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  1. I've decided it.  I'm going to learn Go as a programming language.

    Installed and things are functional.  Play time.

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    2. CarlZalph


      Threaded routines are called 'goroutines'.  They aren't necessarily real threads- Go will automatically make them into new threads if it thinks it needs them or keep the routine into a low-use thread that has other routines in it.  This is all abstracted from the programmer, but neat to know.

      Channels are good for goroutines that need to communicate with each other or an overseer.  Channels use '<-' to denote data transference, and always points like this.  (variable) <- (channel) will read from the channel, and (channel) <- (variable) will write to it.  Reading/writing with a channel handles the locking and unlocking of the used data so you don't have to manage it with mutex/semaphore/etc.

      WaitGroups help with keeping all threads managed until they all quit.  You can have several groups for different goroutine bundles inside goroutines flying all over, with you barely having to manage anything other than ensuring the WaitGroup gets its +Add calls and its defer Done calls in the goroutines.

      Signal handling from the OS (SIGINT/SIGTERM) requires that the main function (aka main goroutine) is available for processing.  Which is to say that if you spun other goroutines that don't release their hold on the CPU, then you can lock yourself out- make sure all goroutines give up control every once in a while with a sleep or blocking function.

    3. CarlZalph


      Having a blocked read on a socket get closed by another goroutine will return an error to the reader.  Thanks to the error handling the dev team forced the error string to be "use of closed network connection" for go 1.x.

      This issue was opened in 2012 and "fixed" in 2018 by forcing this restriction to not change this error string value cross platforms.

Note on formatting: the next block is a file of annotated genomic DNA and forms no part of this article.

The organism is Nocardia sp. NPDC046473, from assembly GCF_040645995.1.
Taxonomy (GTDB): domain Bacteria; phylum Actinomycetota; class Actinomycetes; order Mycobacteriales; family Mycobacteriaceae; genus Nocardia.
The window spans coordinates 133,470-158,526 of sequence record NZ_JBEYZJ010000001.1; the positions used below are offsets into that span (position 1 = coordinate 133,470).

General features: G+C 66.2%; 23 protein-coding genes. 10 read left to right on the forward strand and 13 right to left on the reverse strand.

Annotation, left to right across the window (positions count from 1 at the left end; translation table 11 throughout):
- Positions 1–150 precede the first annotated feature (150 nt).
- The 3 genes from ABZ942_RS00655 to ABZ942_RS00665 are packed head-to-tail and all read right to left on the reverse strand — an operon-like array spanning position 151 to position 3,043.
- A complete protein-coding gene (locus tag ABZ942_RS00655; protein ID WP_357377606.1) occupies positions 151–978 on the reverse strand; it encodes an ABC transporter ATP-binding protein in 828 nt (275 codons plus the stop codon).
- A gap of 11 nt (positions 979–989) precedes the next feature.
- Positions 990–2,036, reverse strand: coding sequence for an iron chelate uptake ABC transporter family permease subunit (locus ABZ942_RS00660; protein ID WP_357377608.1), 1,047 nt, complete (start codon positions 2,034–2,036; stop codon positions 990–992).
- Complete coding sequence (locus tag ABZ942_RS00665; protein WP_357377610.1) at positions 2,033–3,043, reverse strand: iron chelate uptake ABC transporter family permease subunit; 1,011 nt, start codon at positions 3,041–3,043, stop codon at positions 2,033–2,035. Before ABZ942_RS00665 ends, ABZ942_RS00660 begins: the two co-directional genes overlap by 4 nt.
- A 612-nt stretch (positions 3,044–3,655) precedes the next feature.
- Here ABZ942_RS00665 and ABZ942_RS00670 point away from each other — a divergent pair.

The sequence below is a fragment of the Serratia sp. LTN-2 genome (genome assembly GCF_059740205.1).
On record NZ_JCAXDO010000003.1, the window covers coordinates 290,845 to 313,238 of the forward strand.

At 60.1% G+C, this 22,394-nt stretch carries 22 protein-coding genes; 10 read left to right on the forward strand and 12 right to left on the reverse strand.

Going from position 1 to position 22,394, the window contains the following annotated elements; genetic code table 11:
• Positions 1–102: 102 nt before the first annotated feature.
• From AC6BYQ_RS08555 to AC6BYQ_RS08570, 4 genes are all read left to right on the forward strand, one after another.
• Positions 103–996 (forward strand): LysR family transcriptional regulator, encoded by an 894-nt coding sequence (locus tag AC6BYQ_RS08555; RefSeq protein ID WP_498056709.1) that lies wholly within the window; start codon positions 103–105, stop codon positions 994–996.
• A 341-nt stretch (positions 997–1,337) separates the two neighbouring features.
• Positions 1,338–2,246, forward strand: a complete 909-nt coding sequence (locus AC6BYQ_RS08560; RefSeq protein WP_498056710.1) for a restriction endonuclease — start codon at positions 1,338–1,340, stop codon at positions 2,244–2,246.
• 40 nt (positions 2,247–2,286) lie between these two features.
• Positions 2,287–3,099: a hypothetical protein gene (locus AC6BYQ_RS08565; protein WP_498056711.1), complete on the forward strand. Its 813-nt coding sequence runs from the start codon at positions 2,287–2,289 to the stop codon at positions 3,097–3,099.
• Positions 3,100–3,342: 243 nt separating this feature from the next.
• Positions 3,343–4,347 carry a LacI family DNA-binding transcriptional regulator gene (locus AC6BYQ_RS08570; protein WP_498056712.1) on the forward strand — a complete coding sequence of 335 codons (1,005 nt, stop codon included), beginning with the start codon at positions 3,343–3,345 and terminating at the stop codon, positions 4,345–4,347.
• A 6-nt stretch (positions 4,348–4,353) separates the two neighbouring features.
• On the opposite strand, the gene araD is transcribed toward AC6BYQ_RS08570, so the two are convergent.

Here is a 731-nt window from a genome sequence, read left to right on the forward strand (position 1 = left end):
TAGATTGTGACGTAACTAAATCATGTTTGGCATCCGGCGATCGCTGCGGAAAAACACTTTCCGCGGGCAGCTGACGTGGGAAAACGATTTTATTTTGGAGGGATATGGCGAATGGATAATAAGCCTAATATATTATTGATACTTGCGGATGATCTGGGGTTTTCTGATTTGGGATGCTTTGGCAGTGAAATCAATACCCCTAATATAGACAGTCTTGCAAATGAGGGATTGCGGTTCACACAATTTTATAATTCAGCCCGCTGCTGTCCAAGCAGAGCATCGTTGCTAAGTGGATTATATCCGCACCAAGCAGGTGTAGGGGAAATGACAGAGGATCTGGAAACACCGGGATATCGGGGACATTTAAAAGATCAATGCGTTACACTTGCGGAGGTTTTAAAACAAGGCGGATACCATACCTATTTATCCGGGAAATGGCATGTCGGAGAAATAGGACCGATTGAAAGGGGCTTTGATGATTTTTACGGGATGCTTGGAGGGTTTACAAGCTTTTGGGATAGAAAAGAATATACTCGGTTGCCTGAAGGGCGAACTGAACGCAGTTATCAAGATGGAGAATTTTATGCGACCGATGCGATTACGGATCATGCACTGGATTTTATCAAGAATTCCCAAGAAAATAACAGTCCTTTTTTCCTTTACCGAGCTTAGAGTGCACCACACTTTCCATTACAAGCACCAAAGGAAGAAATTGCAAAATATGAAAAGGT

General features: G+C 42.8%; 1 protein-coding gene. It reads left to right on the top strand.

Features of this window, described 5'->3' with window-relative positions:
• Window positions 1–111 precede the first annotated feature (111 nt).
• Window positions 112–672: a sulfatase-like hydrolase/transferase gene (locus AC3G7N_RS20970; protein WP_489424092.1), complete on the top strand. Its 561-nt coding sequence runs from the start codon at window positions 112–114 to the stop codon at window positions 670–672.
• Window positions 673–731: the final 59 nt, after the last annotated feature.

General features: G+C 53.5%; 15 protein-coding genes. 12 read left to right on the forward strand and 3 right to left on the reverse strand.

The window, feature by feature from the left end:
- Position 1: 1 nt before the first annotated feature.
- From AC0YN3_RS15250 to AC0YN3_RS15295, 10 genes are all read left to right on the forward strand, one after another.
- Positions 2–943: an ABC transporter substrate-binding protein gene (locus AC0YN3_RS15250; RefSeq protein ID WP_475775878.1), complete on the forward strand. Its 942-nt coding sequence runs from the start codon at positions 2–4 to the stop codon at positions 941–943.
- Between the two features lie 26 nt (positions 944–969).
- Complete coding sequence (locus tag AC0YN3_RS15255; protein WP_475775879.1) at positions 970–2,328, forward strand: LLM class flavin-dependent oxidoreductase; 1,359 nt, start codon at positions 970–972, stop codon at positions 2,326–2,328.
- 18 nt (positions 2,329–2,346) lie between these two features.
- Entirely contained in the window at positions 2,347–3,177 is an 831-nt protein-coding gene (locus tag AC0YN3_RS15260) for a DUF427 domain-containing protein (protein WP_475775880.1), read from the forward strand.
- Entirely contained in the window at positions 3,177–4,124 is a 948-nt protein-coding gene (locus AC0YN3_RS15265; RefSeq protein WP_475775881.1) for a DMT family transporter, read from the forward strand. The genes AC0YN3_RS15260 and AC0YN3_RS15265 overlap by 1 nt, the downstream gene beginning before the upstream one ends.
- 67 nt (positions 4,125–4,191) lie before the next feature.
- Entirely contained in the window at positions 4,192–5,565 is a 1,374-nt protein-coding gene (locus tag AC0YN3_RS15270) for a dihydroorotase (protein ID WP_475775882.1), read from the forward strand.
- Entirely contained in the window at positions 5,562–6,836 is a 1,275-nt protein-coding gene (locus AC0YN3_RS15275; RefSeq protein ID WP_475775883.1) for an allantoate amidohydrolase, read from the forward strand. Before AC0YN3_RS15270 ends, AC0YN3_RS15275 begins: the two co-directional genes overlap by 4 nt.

In go 2.x this might change to be better, so for now casting 'error' to 'net.OpError' and then calling its 'Err.Error()' to compare to the string literal to check if I closed the socket or not.

      I know not all languages are perfect and some workarounds are needed, so this doesn't phase me too much especially with a newer language.  Just noting things here.

    4. CarlZalph


      Golang has panic + recover.

      It is defined from the developers of go that you should only use panic if a user's input wasn't expected.  For instance, a file parser that reads in a table of integers suddenly hits a string that shouldn't be, the parser should send out a panic to terminate further parsing; the input is no longer valid.

      Recover is to be used inside a defer function to stop a panic from propagating further.  By default a panic goes all the way back to goroutine 'main' and makes the program terminate.  If you recover from a panic then the program continues operation from where it caught the panic.

      It is assumed that if a panic happens then in the recovery phase it should setup things to return an error code back out to the user using the package.  Documents suggest looking at the JSON parser for their recursive panic escape on invalid parsing.

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